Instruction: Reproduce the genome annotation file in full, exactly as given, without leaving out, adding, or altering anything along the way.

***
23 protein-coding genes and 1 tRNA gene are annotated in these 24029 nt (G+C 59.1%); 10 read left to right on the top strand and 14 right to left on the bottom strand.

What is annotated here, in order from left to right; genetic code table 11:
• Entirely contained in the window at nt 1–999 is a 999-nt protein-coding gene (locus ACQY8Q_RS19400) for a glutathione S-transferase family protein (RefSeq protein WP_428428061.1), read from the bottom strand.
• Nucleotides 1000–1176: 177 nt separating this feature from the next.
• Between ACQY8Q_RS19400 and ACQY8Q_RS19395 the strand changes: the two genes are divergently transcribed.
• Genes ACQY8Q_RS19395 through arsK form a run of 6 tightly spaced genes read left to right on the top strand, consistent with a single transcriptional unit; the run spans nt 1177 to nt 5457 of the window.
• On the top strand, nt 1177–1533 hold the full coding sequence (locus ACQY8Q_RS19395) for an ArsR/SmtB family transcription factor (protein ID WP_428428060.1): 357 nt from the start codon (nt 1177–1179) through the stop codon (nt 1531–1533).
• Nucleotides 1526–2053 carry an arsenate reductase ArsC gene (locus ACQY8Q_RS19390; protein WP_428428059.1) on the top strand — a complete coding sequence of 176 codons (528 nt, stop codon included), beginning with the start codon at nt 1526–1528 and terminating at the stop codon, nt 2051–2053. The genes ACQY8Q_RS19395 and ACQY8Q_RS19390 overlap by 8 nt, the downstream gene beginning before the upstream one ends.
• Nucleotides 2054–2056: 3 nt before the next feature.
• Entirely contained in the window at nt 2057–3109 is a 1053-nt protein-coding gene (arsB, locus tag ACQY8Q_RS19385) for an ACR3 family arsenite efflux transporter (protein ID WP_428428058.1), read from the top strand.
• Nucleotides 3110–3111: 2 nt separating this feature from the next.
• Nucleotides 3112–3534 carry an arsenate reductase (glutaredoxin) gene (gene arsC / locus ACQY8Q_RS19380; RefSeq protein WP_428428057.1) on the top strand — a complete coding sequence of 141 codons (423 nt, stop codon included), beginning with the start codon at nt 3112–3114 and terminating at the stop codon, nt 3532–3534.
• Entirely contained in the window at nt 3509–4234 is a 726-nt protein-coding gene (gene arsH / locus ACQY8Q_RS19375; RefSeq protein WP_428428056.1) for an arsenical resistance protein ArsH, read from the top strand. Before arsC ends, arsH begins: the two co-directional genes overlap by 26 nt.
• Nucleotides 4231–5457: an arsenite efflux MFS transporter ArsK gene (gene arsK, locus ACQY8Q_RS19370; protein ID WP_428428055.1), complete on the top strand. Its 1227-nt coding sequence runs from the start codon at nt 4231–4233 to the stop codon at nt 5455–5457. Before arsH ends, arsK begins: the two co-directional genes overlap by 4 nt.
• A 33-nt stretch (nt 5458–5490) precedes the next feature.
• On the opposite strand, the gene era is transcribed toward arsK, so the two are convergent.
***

23 protein-coding genes and 1 tRNA gene are annotated in these 24029 nt (G+C 59.1%); 10 read left to right on the top strand and 14 right to left on the bottom strand.

What is annotated here, in order from left to right; genetic code table 11:
• Entirely contained in the window at nt 1–999 is a 999-nt protein-coding gene (locus ACQY8Q_RS19400) for a glutathione S-transferase family protein (RefSeq protein WP_428428061.1), read from the bottom strand.
• Nucleotides 1000–1176: 177 nt separating this feature from the next.
• Between ACQY8Q_RS19400 and ACQY8Q_RS19395 the strand changes: the two genes are divergently transcribed.
• Genes ACQY8Q_RS19395 through arsK form a run of 6 tightly spaced genes read left to right on the top strand, consistent with a single transcriptional unit; the run spans nt 1177 to nt 5457 of the window.
• On the top strand, nt 1177–1533 hold the full coding sequence (locus ACQY8Q_RS19395) for an ArsR/SmtB family transcription factor (protein ID WP_428428060.1): 357 nt from the start codon (nt 1177–1179) through the stop codon (nt 1531–1533).
• Nucleotides 1526–2053 carry an arsenate reductase ArsC gene (locus ACQY8Q_RS19390; protein WP_428428059.1) on the top strand — a complete coding sequence of 176 codons (528 nt, stop codon included), beginning with the start codon at nt 1526–1528 and terminating at the stop codon, nt 2051–2053. The genes ACQY8Q_RS19395 and ACQY8Q_RS19390 overlap by 8 nt, the downstream gene beginning before the upstream one ends.
• Nucleotides 2054–2056: 3 nt before the next feature.
• Entirely contained in the window at nt 2057–3109 is a 1053-nt protein-coding gene (arsB, locus tag ACQY8Q_RS19385) for an ACR3 family arsenite efflux transporter (protein ID WP_428428058.1), read from the top strand.
• Nucleotides 3110–3111: 2 nt separating this feature from the next.
• Nucleotides 3112–3534 carry an arsenate reductase (glutaredoxin) gene (gene arsC / locus ACQY8Q_RS19380; RefSeq protein WP_428428057.1) on the top strand — a complete coding sequence of 141 codons (423 nt, stop codon included), beginning with the start codon at nt 3112–3114 and terminating at the stop codon, nt 3532–3534.
• Entirely contained in the window at nt 3509–4234 is a 726-nt protein-coding gene (gene arsH / locus ACQY8Q_RS19375; RefSeq protein WP_428428056.1) for an arsenical resistance protein ArsH, read from the top strand. Before arsC ends, arsH begins: the two co-directional genes overlap by 26 nt.
• Nucleotides 4231–5457: an arsenite efflux MFS transporter ArsK gene (gene arsK, locus ACQY8Q_RS19370; protein ID WP_428428055.1), complete on the top strand. Its 1227-nt coding sequence runs from the start codon at nt 4231–4233 to the stop codon at nt 5455–5457. Before arsH ends, arsK begins: the two co-directional genes overlap by 4 nt.
• A 33-nt stretch (nt 5458–5490) precedes the next feature.
• On the opposite strand, the gene era is transcribed toward arsK, so the two are convergent.